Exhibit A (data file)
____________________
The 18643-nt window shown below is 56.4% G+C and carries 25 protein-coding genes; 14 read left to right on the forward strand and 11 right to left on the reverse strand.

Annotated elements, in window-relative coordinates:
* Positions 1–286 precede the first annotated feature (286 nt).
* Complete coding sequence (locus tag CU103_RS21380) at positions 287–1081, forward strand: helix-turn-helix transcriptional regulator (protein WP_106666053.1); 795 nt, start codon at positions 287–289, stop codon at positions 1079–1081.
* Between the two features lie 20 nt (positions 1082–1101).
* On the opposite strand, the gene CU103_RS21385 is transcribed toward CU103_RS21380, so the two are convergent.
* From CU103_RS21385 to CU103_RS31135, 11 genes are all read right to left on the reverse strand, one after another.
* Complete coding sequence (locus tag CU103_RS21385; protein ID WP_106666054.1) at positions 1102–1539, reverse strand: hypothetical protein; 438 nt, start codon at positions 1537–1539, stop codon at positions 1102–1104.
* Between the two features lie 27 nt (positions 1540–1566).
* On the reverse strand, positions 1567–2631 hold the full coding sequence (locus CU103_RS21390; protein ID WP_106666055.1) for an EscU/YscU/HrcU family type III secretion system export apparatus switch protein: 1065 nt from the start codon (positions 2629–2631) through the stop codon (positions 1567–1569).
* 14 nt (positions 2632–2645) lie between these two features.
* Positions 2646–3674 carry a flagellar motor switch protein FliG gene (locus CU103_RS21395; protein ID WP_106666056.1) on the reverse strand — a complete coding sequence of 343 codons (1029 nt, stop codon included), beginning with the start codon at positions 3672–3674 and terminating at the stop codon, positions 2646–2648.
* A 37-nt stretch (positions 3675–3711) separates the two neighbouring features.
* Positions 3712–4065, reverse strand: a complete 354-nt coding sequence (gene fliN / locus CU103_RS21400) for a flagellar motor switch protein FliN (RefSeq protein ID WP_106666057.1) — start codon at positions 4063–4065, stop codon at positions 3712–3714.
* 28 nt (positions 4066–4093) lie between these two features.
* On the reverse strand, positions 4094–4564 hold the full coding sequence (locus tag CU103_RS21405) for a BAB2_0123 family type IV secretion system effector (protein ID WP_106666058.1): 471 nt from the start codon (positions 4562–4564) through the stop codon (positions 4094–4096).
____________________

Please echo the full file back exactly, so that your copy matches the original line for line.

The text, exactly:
The 18643-nt window shown below is 56.4% G+C and carries 25 protein-coding genes; 14 read left to right on the forward strand and 11 right to left on the reverse strand.

Annotated elements, in window-relative coordinates:
* Positions 1–286 precede the first annotated feature (286 nt).
* Complete coding sequence (locus tag CU103_RS21380) at positions 287–1081, forward strand: helix-turn-helix transcriptional regulator (protein WP_106666053.1); 795 nt, start codon at positions 287–289, stop codon at positions 1079–1081.
* Between the two features lie 20 nt (positions 1082–1101).
* On the opposite strand, the gene CU103_RS21385 is transcribed toward CU103_RS21380, so the two are convergent.
* From CU103_RS21385 to CU103_RS31135, 11 genes are all read right to left on the reverse strand, one after another.
* Complete coding sequence (locus tag CU103_RS21385; protein ID WP_106666054.1) at positions 1102–1539, reverse strand: hypothetical protein; 438 nt, start codon at positions 1537–1539, stop codon at positions 1102–1104.
* Between the two features lie 27 nt (positions 1540–1566).
* On the reverse strand, positions 1567–2631 hold the full coding sequence (locus CU103_RS21390; protein ID WP_106666055.1) for an EscU/YscU/HrcU family type III secretion system export apparatus switch protein: 1065 nt from the start codon (positions 2629–2631) through the stop codon (positions 1567–1569).
* 14 nt (positions 2632–2645) lie between these two features.
* Positions 2646–3674 carry a flagellar motor switch protein FliG gene (locus CU103_RS21395; protein ID WP_106666056.1) on the reverse strand — a complete coding sequence of 343 codons (1029 nt, stop codon included), beginning with the start codon at positions 3672–3674 and terminating at the stop codon, positions 2646–2648.
* A 37-nt stretch (positions 3675–3711) separates the two neighbouring features.
* Positions 3712–4065, reverse strand: a complete 354-nt coding sequence (gene fliN / locus CU103_RS21400) for a flagellar motor switch protein FliN (RefSeq protein ID WP_106666057.1) — start codon at positions 4063–4065, stop codon at positions 3712–3714.
* 28 nt (positions 4066–4093) lie between these two features.
* On the reverse strand, positions 4094–4564 hold the full coding sequence (locus tag CU103_RS21405) for a BAB2_0123 family type IV secretion system effector (protein ID WP_106666058.1): 471 nt from the start codon (positions 4562–4564) through the stop codon (positions 4094–4096).